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by Lonnye Sue Pearson

Holidays, all holidays, are happy, joyous occasions spent with family and friends. Nothing says “peace” better than gathering together to laugh and sing and love than Christmas. What better time to affirm the blessings bestowed upon us than at Thanksgiving? And, the celebration of regeneration and reconciliation at Easter is a miracle within itself.

The only drawback to my holiday celebrations now is that two members of my family are no longer available to dispense hugs, laugh at my lame jokes, and tell me how much they love me. So holidays are somewhat bittersweet.

I miss Mama’s dressing at Thanksgiving and Christmas. I miss her laugh that started at her toes and zoomed all the way up to her eyes. I miss her calm assurance and fiery attitude. I miss the glow on her face when she looked at my daddy. I miss the phone calls during a Braves game or when two snowflakes fell. I miss her utter, unashamed love of Jesus. But most of all, I miss her hugs.

I miss Maureen’s determination and her independent spirit. I miss her sense of style and rhythm (even though she was confined to a wheelchair). I miss her expressive blue/gray eyes that held mine a little longer than usual the last time I saw her. I miss her artistic talent that ended before she could develop it fully. I miss her love of animals and her passion for adventure and just plain fun. I miss her laugh. But most of all, I miss her hugs.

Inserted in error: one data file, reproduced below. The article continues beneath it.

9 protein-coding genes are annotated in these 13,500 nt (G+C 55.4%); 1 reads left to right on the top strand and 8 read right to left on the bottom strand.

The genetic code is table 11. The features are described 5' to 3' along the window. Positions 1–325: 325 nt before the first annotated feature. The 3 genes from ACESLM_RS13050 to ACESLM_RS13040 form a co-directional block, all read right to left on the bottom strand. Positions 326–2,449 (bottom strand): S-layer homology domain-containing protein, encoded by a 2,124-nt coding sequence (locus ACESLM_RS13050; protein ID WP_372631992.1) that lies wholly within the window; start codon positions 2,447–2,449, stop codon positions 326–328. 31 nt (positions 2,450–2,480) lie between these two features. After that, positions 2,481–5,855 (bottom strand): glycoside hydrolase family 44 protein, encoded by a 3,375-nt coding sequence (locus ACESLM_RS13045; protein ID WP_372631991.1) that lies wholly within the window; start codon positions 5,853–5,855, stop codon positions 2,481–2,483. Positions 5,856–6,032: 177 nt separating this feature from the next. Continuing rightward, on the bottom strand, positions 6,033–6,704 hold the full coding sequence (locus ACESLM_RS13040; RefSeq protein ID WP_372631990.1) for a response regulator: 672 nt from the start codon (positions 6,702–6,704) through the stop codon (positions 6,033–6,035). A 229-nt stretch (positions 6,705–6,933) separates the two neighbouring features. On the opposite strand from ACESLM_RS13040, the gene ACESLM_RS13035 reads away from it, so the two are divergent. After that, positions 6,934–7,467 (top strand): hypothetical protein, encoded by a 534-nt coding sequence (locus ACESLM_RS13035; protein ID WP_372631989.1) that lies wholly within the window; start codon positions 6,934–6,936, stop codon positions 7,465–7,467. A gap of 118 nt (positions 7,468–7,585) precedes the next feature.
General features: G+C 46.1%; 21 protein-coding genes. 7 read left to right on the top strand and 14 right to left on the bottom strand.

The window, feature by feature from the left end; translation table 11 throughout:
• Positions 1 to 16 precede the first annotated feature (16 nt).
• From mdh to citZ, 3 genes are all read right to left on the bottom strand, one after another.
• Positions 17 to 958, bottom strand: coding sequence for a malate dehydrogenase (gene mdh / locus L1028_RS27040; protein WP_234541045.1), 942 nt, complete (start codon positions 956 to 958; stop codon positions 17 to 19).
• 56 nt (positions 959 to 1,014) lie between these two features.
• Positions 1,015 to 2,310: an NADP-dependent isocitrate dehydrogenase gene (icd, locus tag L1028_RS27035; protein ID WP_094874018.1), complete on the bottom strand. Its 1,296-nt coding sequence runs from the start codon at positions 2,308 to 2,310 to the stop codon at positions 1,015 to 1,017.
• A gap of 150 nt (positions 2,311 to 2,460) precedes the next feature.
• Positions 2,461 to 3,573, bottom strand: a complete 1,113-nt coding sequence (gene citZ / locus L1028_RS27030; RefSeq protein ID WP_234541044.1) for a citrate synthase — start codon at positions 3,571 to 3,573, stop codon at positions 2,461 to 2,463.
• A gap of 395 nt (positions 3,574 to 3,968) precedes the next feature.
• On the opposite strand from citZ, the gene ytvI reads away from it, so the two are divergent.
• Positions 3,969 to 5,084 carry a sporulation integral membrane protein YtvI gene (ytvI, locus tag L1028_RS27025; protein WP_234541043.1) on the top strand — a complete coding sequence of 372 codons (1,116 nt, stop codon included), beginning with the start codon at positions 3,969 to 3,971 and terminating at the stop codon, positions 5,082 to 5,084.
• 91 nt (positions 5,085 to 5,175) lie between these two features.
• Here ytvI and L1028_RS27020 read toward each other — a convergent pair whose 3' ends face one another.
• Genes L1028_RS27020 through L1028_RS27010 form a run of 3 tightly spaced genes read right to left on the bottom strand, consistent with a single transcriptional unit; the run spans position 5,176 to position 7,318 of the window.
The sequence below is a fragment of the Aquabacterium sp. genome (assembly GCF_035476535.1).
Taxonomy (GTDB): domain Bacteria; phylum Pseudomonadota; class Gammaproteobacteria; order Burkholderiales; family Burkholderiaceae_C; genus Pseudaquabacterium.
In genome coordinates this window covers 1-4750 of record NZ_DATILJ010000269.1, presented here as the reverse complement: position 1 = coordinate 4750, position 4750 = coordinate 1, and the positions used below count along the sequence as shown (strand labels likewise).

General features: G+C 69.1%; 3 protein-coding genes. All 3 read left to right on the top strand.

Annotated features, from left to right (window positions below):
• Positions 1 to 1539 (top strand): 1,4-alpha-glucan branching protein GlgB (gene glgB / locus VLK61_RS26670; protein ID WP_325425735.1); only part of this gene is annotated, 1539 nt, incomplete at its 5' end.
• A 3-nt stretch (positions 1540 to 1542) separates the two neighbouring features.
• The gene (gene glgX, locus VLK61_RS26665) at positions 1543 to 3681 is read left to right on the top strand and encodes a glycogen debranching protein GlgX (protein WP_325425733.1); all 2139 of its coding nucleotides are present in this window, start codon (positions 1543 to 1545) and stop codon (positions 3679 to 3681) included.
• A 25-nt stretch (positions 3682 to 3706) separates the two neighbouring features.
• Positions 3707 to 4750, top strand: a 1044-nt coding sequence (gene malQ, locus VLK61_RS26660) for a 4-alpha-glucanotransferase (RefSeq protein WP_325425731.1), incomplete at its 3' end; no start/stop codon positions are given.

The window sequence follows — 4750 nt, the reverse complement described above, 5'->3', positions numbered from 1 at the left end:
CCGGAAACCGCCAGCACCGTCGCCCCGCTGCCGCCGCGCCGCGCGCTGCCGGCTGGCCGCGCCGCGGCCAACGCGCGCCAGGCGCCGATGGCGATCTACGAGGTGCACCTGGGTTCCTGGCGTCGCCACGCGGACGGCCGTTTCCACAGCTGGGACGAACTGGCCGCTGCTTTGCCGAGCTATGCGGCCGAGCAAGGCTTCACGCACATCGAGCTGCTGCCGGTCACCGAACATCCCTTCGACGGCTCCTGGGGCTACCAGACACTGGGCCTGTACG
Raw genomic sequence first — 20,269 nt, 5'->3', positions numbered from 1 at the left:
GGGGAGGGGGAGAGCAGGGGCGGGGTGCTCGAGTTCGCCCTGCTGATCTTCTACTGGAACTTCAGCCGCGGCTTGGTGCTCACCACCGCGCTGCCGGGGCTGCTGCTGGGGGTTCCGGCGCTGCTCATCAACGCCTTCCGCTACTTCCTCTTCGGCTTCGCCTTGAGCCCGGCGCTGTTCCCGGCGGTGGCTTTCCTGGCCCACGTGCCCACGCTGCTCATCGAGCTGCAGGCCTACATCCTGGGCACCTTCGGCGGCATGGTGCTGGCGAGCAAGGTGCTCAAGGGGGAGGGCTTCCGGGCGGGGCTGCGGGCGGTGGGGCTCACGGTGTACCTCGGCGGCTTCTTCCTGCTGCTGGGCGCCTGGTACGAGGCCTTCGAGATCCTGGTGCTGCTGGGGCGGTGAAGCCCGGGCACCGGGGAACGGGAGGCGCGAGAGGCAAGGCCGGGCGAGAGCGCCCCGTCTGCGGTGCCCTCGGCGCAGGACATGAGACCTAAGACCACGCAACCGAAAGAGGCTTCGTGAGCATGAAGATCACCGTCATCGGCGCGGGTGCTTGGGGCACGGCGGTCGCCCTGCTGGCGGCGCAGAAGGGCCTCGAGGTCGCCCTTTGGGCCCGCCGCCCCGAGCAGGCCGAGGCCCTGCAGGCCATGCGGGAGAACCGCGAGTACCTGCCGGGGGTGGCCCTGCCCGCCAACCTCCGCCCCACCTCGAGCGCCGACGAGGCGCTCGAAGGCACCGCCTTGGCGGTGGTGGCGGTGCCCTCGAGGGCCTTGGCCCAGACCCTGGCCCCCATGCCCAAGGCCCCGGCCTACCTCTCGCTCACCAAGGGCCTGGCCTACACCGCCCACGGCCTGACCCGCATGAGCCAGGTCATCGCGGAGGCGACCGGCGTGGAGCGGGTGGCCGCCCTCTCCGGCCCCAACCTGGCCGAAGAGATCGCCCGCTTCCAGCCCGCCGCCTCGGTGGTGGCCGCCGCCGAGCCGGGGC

The act of embracing is an art form in the South; we love to hug. My mother and daughter were world-class huggers and nobody escaped their nets.

When Mama hugged, she wrapped both arms around the recipient and squeezed, all the while murmuring sweet words of welcome or goodbye. “Hello, honey. I’m so glad to see you” or “Goodbye, honey. Please come back soon.” She called everybody “honey,” and no one seemed to mind. Her hugs were never hesitant or awkward. And not a single soul ever declined to be hugged by Sue -- she was that good at it.

Maureen’s hugs were just as intense as Mama’s except she managed to make the huggee feel completely engulfed with only one usable arm. She managed to maneuver her wheelchair to just the right angle, lean forward and reach out with that one long arm and wiggle her fingers in command. Who could resist? She always, always sighed when the hug was in progress. And not a single soul ever declined to be hugged by Maureen -- she was that good at it.

Besides being a size ten (Mama’s lifelong dream) and walking on two legs (Maureen’s futile wish on earth), I believe the two started a hug machine in Heaven, and I am looking forward to being a part of it some day. So for now I practice on just about anyone who comes within two feet of me.

Sometimes at night when silence settles in, I conjure up images of Mama and Maureen dancing and laughing . . . and hugging. Then peace echoes in my head.


Associate editor of USADEEPSOUTH, Lonnye Sue Sims Pearson grew up in the Mississippi Delta, but now calls North Carolina home. She’s an English teacher (one of THOSE), and she loves to share her stories.


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